The Locksmith Journal May/Jun 2018 - Issue 56 - Page 67

DOORCLOSERS&HINGES • 67 Step 3 Step 3 Step 3 The result of the third step FLUSH HINGES Flush hinges do not require a recess to be cut. They are not as strong as butt hinges but can be used for light- weight doors and small box construction. Step 3, router will be set up on the required depth of the cut, the thickness of the leaf and the hole, and the hole is cut out.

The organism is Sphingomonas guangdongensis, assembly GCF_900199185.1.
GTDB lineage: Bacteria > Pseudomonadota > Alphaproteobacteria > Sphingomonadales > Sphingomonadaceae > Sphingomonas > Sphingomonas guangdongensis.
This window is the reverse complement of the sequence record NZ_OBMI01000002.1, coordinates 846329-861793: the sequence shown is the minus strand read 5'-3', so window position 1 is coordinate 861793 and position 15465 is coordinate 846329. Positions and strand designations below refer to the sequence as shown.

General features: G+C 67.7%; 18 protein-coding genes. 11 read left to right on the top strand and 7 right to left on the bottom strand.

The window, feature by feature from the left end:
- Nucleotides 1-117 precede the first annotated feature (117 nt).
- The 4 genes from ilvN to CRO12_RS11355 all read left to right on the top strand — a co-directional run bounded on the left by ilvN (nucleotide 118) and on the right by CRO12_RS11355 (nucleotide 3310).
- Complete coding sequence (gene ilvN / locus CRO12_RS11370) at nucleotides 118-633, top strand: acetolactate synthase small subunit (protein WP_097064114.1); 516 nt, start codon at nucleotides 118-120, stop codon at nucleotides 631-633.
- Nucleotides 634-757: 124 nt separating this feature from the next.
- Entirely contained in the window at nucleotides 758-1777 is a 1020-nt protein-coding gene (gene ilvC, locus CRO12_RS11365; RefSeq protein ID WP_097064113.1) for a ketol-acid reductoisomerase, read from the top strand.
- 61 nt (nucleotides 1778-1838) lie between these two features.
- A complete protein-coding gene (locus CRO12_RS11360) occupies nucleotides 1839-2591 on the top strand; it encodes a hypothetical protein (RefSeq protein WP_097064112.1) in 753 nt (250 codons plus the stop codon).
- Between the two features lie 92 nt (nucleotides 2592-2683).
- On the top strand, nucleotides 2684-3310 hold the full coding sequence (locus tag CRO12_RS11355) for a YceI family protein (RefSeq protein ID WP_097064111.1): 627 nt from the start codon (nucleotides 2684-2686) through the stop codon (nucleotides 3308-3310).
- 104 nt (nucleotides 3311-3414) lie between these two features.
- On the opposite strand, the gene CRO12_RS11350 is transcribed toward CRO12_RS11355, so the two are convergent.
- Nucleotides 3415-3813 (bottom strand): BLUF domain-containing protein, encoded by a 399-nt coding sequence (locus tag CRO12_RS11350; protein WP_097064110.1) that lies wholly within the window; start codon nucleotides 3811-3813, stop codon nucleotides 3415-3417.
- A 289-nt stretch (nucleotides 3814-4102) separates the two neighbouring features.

If you don’t have a router machine, holes can be made by chisel. ‘Universal hinges are suitable for both, right and left oriented doors, but hinges can be dismantled at any time by removing screws from the door frame’ Position the hinge template on the door frame. To prevent the template from moving, temporarily fix into place with tape. Make a mark on the part of the door to be cut out with a pencil. Cut the door finish with a construction knife, following the shape, which you marked before. This will help you to ensure that you have a neat edge of the hinge hole. Next, chisel out the remaining parts of the door, so that the hinge leaf fits. Step 4, the edges of the hinge hole are cut further with a straight chisel. This will look like the picture to the right. Step 5, check the hole by applying the hinge. It should fit comfortably without excessive force. BARREL HINGES Barrel hinges come in two parts. The threaded part of the hinge is screwed into a pre-drilled hole. They are easy to fit and can be dismantled. Step 4 Step 4 Step 5 CONCEALED HINGES Concealed hinges normally come in two sizes (25mm and 36mm). The hinge is adjustable once fitted and is designed with chipboard and mdf in mind. LOCKSMITHJOURNAL.CO.UK | MAY/JUN 2018 Sponsored by Insafe | | CONTINUOUS OR PIANO HINGES Continuous or piano hinges come in different lengths and can be bought in brass or steel. These are ideal where a long hinge is required such as a desk top or a cupboard door. Small countersink screws are normally used to fix it in place.